Congress

GOP gun bill would crack down on illegal firearms sellers

The federal government would crack down hard on illegal firearms dealers under new legislation aimed at preventing the types of mass shootings that have become more commonplace.

Sen. John Cornyn, a Texas Republican, is leading the drive to have Washington investigate and prosecute illegal firearm dealers, make available more mental health resources for people at risk of harming themselves or others and push social media sites to share harmful threats made on their platforms with law enforcement.

Cornyn said he decided to introduce this bill in response to four recent mass shootings in Texas, including the El Paso and Odessa shootings in August. Twenty-two people were killed in the August mass shooting in El Paso and seven were killed in the Odessa shooting.

Prospects for this bill’s passage are uncertain. When asked today if Senate Majority Leader Mitch McConnell would put any gun-related bill to a vote in front of the full Senate without President Trump’s prior approval, Rick Scott, a Florida Republican, just shook his head.

However, Sen. Tim Scott, a South Carolina Republican who cosponsored Cornyn’s bill, said “I think [the bill] has a shot ... but I don’t have a crystal ball.”

Democrats, though, were wary. Sen. Mazie Hirono, a Hawaii Democrat, said that no gun-related bill, including one already passed by the House, will be put to a vote without McConnell’s approval.

“Until he says so, apparently we’re not gonna have a vote on it,” Hirono said, “Everyone should know who’s responsible for holding that, plus so many other good bills.”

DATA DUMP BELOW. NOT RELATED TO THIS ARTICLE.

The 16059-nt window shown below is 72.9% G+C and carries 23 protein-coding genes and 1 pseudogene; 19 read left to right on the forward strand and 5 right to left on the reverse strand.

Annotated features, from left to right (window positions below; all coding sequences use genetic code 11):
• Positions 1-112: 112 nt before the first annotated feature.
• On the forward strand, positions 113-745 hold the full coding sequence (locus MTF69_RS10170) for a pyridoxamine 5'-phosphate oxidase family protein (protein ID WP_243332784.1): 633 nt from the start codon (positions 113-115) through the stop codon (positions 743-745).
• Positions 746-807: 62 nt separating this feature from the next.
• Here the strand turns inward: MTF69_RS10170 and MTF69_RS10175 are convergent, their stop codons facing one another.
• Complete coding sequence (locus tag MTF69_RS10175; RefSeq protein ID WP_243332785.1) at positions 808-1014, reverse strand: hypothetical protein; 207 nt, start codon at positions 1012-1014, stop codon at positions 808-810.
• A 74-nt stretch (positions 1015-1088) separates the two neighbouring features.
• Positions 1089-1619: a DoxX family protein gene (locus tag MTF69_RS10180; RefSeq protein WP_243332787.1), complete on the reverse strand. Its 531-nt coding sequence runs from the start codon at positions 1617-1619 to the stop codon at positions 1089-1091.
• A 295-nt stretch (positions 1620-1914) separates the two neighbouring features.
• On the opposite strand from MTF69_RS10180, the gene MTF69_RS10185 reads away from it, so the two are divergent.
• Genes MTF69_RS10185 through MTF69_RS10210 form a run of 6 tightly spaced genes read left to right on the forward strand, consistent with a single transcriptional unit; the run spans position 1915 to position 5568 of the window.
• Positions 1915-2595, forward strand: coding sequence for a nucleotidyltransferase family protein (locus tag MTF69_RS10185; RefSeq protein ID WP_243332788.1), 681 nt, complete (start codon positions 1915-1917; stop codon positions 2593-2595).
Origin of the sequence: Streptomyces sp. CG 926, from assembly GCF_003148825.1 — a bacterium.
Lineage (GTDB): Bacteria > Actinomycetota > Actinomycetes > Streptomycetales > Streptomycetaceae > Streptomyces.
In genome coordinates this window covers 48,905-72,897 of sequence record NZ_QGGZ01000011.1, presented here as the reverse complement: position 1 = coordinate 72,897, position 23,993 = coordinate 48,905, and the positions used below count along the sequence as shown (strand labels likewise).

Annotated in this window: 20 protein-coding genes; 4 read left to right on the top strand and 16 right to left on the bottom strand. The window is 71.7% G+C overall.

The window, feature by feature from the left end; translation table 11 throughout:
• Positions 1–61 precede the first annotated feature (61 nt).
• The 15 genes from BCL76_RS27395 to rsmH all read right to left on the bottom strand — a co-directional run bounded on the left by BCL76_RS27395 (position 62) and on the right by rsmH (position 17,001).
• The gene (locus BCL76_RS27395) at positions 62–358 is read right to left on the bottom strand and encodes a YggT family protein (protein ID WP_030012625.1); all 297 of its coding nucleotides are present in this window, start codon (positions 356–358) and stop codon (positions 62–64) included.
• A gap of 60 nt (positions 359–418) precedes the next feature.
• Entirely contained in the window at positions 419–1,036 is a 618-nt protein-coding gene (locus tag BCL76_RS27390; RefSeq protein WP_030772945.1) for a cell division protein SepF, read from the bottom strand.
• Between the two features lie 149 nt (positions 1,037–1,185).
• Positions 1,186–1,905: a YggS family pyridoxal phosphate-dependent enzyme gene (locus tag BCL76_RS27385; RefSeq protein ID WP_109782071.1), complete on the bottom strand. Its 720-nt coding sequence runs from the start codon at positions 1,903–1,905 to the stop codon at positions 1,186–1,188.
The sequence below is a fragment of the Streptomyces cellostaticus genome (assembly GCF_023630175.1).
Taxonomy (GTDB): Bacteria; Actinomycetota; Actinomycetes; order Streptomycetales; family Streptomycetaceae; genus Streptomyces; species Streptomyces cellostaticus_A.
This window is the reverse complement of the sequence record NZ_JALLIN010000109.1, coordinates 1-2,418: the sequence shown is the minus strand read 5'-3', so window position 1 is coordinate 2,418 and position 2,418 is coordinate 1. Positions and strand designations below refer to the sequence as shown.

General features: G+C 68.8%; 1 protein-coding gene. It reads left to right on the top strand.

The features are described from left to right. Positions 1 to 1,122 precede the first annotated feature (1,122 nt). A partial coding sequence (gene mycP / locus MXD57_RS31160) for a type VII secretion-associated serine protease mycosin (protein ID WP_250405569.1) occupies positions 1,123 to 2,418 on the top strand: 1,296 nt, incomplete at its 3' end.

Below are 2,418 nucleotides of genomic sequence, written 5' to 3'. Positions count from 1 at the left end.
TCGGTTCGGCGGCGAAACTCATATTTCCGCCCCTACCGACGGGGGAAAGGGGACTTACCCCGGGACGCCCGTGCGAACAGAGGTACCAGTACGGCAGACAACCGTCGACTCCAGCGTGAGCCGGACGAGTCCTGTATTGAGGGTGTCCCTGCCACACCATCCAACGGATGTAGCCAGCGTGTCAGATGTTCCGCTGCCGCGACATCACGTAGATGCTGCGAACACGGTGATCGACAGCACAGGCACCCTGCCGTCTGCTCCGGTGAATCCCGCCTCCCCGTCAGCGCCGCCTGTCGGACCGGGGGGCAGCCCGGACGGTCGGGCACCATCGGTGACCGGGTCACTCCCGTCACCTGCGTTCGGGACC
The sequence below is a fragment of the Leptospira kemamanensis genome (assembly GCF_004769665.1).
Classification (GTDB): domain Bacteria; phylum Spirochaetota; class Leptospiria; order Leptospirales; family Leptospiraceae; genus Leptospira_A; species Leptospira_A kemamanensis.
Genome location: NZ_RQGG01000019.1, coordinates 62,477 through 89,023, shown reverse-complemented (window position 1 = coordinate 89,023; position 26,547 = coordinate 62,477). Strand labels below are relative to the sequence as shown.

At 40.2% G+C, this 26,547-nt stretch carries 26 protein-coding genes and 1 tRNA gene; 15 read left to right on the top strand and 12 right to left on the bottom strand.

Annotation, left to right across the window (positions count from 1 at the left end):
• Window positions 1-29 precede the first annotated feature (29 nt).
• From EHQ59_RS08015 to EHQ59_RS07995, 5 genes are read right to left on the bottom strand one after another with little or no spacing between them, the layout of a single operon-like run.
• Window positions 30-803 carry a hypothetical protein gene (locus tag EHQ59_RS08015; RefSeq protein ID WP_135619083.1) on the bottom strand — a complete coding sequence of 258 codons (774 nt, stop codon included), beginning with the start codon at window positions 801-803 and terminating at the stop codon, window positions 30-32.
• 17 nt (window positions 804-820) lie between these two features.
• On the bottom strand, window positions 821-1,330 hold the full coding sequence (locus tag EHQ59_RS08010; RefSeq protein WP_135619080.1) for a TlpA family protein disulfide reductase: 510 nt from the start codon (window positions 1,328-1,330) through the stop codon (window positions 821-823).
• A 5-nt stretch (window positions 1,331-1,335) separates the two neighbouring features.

To combat gun sales by unlicensed firearm dealers, Cornyn’s bill would create a nationwide task force that would investigate and prosecute these illegal gun sellers. The task force would also prioritize investigating gun buyers who provide false statements for background checks.

Cornyn said the task force would be run through the Bureau of Alcohol, Tobacco, Firearms and Explosives, yet the bill doesn’t provide any funding for the bureau to establish such a program.

“At this point, [the bill] just prioritizes that out of existing funds, but that’s obviously a conversation we’ll have to have as the bill proceeds,” he said.

Some Democratic senators like Joe Manchin, D-West Virginia, however, have been skeptical of bills claiming to prevent mass shootings that don’t include commercial background check provisions, which would require background checks for all commercial sales of firearms, including at gun shows.

Currently, firearms sold by private sellers by gun shows are not subject to background checks.

“If you don’t have a sensible commercial background check … then you don’t have a foundation for a bill,” Manchin said today. “If you are not even willing to put that in [a bill], then you’re really not serious about doing what needs to be done.”

Another provision of Cornyn’s bill would prompt online platforms to share posts that contain threats of mass violence or domestic terrorism with local law enforcement.

“We know a lot of these folks have communicated their intention to commit violence online,” he said, referring to past mass shooters.

However, the senator seemed unsure of how the bill would definitely compel online sites, like social media platforms, to share threatening posts with law enforcement.

“Well, what we would do is provide incentives for them to do so, I would think that’s something they would want to do, just like they cooperate with law enforcement on child pornography and on terrorist activity,” Cornyn said.

Another part of the bill boosts the availability of mental health resources for individuals who may be thinking about harming themselves or others. The bill would expand Assisted Outpatient Treatment Programs, which are programs that commit people to institutionalized mental health treatments.

The bill, named the RESPONSE Act, is cosponsored by five other Republican members of the Senate.

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Alexandra Marquez is based in Washington, D.C. and is a student at the University of Maryland, College Park. She is an intern working for the McClatchy D.C. Bureau and the Fort Worth Star-Telegram.
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